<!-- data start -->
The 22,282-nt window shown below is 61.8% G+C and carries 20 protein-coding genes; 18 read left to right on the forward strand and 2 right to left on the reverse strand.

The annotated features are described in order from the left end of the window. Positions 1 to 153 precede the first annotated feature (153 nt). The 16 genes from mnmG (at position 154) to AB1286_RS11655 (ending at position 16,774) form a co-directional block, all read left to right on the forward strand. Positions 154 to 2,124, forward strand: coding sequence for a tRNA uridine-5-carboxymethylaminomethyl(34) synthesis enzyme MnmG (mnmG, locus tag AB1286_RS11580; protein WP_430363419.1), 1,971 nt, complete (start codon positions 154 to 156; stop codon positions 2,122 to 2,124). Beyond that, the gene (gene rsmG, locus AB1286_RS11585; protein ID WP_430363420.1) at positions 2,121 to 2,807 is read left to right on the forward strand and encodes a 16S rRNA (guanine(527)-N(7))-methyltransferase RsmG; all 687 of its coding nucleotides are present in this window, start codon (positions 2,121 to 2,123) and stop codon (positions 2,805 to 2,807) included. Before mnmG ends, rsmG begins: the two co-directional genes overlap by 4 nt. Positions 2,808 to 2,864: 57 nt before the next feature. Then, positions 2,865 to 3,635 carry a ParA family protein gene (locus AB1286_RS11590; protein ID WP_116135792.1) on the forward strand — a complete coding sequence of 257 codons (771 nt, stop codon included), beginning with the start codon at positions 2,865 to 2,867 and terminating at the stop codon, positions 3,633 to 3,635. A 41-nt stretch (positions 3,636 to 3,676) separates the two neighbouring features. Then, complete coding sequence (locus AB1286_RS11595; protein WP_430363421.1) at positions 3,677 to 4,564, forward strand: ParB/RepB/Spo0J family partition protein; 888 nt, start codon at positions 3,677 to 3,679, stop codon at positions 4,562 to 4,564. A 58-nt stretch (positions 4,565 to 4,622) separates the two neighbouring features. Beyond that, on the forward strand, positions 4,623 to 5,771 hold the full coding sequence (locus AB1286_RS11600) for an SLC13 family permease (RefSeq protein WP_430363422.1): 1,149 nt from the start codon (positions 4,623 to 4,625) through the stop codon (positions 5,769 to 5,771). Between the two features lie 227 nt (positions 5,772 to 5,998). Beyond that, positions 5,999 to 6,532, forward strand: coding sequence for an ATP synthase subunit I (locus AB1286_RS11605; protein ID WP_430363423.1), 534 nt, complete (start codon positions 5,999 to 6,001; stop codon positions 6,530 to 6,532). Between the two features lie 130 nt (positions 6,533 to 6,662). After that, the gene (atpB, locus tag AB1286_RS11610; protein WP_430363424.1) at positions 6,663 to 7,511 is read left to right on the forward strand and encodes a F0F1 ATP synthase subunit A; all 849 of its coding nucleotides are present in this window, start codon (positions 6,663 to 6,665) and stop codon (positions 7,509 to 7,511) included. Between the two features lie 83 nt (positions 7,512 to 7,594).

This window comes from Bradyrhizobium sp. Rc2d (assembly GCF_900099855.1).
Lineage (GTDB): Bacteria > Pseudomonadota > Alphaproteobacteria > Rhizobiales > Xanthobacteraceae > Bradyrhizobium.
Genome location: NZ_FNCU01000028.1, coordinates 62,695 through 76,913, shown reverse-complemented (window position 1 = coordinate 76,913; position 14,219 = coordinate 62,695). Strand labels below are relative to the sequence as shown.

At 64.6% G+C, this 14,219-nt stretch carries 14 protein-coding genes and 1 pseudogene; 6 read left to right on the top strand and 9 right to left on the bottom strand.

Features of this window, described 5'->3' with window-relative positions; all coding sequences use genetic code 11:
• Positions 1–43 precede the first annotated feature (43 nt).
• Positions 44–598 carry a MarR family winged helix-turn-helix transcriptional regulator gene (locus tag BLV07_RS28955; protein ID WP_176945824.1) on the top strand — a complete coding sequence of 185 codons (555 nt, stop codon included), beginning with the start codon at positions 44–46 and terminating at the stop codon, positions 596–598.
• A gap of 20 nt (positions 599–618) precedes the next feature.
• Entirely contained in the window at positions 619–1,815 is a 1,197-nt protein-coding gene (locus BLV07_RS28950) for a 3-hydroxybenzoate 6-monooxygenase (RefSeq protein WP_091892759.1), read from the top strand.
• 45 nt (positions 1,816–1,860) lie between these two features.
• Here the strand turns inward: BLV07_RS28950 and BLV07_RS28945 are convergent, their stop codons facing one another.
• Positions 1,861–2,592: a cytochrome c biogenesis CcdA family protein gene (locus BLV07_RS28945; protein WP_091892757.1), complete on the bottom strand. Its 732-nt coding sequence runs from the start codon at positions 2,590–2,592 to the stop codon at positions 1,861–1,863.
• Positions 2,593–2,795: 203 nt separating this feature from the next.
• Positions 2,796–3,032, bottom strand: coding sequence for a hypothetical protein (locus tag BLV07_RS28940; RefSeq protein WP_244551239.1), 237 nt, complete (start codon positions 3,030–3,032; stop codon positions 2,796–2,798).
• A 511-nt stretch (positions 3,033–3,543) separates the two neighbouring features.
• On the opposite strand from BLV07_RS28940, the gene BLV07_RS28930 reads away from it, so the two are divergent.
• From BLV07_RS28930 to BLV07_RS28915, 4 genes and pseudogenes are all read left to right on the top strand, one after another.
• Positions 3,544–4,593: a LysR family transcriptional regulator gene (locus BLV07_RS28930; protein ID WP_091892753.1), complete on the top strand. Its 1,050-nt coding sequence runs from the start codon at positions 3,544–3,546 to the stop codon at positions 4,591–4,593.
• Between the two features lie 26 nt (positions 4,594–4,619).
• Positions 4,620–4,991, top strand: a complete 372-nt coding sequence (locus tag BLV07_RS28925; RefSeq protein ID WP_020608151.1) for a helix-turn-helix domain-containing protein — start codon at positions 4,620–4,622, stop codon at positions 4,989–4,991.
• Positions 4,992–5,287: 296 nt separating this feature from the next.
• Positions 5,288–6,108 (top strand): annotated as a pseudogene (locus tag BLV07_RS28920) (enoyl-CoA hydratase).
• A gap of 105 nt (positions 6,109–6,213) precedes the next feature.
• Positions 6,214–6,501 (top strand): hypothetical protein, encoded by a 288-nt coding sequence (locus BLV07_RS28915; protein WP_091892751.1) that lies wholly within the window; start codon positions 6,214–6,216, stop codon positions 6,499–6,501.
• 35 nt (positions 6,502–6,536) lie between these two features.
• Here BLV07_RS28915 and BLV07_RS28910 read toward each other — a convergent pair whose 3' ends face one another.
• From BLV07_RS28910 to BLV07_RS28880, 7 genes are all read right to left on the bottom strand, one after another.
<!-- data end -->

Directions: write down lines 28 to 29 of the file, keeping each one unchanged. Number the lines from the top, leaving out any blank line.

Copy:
• Here BLV07_RS28915 and BLV07_RS28910 read toward each other — a convergent pair whose 3' ends face one another.
• From BLV07_RS28910 to BLV07_RS28880, 7 genes are all read right to left on the bottom strand, one after another.